Fluorescent lamps that are designed for direct-current operation and have integral means for counteracting the cataphoretic "pumping" effect which causes the mercury vapor within the operating lamp to accumulate in the region around the cathode are also known in the art. A panel-shaped discharge lamp having partition members that are composed of porous ceramic or vitreous material (or which are provided with inserts of such material) that permit the mercury vapor to circulate within the envelope and between the partitions when the lamp is being operated on a DC power source is disclosed in U.S. Pat. No. 3,258,630 granted June 28, 1966 to W. J. Scott.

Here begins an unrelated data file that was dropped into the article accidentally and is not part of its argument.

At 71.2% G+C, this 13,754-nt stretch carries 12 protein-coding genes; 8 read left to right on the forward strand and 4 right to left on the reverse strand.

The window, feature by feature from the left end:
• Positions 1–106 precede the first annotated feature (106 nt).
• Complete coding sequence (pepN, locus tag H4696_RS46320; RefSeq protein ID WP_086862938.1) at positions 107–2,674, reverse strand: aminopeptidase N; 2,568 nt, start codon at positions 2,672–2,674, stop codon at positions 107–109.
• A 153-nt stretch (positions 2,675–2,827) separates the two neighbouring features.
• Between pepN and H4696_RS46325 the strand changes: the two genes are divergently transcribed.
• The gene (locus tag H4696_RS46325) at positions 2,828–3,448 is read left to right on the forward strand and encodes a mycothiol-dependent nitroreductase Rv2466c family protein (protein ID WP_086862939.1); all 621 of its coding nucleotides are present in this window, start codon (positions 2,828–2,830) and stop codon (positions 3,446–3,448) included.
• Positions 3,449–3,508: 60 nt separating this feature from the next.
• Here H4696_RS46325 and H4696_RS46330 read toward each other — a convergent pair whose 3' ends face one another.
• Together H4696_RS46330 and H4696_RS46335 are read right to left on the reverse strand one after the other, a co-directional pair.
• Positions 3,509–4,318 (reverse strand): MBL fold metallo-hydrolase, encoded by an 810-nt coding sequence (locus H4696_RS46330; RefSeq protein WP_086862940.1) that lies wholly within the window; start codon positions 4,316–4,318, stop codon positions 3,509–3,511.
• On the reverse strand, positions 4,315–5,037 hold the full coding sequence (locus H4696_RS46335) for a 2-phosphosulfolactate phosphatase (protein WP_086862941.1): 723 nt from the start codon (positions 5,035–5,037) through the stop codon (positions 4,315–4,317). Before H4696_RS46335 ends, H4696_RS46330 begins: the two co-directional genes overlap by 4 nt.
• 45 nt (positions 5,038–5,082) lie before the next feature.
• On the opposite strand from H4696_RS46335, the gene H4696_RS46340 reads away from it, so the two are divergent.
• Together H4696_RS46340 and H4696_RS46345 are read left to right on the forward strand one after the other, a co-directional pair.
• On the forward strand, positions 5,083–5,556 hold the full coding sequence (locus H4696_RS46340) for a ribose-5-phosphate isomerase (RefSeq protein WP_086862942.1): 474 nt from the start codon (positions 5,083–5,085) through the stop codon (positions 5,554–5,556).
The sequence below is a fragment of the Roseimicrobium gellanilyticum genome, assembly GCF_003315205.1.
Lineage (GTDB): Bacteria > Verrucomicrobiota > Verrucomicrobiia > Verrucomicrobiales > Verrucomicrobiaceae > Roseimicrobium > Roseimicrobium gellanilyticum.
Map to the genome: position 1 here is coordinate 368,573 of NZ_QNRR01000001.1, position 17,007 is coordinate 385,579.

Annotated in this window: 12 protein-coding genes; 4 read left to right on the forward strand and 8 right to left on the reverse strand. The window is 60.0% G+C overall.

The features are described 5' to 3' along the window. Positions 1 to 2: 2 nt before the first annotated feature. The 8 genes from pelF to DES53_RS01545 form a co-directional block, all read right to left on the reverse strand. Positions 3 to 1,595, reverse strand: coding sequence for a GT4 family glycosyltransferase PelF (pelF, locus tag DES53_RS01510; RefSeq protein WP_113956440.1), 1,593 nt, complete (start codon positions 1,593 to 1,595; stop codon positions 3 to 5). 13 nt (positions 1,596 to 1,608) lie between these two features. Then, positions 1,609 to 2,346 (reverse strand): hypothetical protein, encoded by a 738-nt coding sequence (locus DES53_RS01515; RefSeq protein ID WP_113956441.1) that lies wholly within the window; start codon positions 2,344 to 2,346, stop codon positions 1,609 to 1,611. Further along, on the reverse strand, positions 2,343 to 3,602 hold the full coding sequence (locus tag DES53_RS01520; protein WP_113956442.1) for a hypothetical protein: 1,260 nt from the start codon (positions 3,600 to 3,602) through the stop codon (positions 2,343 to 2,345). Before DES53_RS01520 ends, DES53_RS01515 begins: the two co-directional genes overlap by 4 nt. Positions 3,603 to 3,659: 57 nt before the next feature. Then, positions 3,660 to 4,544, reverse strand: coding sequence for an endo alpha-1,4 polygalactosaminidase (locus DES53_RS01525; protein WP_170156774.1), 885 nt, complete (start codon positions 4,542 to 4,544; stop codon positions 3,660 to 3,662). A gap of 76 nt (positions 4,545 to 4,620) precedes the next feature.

A gaseous discharge lamp unit of rectangular configuration in which two sections of straight glass tubing are joined together by U-shaped end members to form an envelope which contains a diaphragm that separates the electrodes but is permeable to mercury vapor and thus prevents the cataphoretic pumping of mercury vapor during DC operation is disclosed in German Patent Application No. 2,549,419 of A. Walz filed Nov. 4, 1975 and opened to inspection May 5, 1977.
Other types of fluorescent lamps that have partitioned envelopes or are provided with fillers or end plugs of glass wool or metal wool for various purposes are described in the following U.S. Pat. Nos.: U.S. Pat. No. 2,121,333 granted June 21, 1938 to Barclay, U.S. Pat. No. 3,024,383 granted Mar. 6, 1962 to Doering, U.S. Pat. No. Re. 22,896 granted July 8, 1947 to Polevitzky, U.S. Pat. No. 3,508,103 granted Apr. 21, 1970 to Young, U.S. Pat. No. 3,609,436 granted Sept. 28, 1971 to Campbell, U.S. Pat. No. 2,133,205 granted Oct. 11, 1938 to McCauley, and, U.S. Pat. No. 2,824,993 granted Feb. 25, 1958 to DeVriend et al.